welcome to the forum and I would put your camera in manual mode and play with the ISO's you just have to be careful your ISO's isn't to high or you will get noise photos. You also don't really want to slow your shutter down any farther than you have to so you don't get blurry photos eaither. I'm sure somebody with experience with your kind of camera will be able to help you more, and big mike beat me to the punch... lol
     
  4. AlexL

    AlexL TPF Noob!

    Joined:
    May 16, 2010
    Messages:
    427
    Likes Received:
    0
    Location:
    Washington, DC
    Can others edit my Photos:
    Photos NOT OK to edit
    you should get a faster lens like a 50mm 1.4 which will help.
     
  5. KmH

    KmH Helping photographers learn to fish Supporting Member

    Joined:
    Apr 9, 2009
    Messages:
    38,255
    Likes Received:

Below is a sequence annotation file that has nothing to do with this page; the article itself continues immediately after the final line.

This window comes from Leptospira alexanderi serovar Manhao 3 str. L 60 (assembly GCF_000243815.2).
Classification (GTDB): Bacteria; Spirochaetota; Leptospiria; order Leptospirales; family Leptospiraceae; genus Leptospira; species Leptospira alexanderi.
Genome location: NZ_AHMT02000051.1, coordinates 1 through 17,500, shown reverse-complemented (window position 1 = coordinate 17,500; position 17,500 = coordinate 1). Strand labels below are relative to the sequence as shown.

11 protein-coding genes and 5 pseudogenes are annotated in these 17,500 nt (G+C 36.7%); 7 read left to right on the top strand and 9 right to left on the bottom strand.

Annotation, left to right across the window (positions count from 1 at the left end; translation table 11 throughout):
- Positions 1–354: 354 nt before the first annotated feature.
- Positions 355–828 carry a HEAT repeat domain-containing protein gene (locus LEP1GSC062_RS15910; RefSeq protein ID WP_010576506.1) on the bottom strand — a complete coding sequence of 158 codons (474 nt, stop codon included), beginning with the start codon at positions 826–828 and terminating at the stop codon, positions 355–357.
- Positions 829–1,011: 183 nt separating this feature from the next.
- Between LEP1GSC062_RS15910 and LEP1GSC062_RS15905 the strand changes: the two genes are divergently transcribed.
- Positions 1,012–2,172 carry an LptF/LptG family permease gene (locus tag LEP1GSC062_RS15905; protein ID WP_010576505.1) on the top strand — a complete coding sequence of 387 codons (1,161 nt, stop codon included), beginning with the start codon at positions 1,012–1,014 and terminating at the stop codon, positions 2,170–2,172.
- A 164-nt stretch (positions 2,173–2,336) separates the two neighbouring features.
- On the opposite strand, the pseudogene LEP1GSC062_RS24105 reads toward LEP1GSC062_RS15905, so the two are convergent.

5,011
    Location:
    Iowa
    Can others edit my Photos:
    Photos OK to edit
    Noisey photos are better than blurry photos.

    Use a high enough ISO to maintain enough shutter speed to stop motion.

    However, another problem you will have is that auto focus doesn't work well in low light.
     
  6. bigtwinky

    bigtwinky No longer a newbie, moving up!

    Joined:
    Oct 6, 2008
    Messages:
    4,820
    Likes Received:
    285
    Location:
    Montreal
    Can others edit my Photos:
    Photos NOT OK to edit
    ...and that is why low light photography can be such a pain if you dont have the right gear... same for any photography actually. Sports require long, fast lenses and fast fps. Weddings and low light shooting without flash require fast lenses and clean high ISO.

    The D90 has decent high ISO performance. Maybe look into some noise reduction software. You will be limited with your lenses as you dont have any really fast lenses.

    Can you rent a lens? Rent a 50mm 1.8 or 1.4.

    You will also be limited by how active the band is. If they are a very active band, jumping all over the place and moving alot, you will need a much faster shutter speed (which means a wider aperture and/or higher ISO) to freeze the action compared to a more low key jazz style band.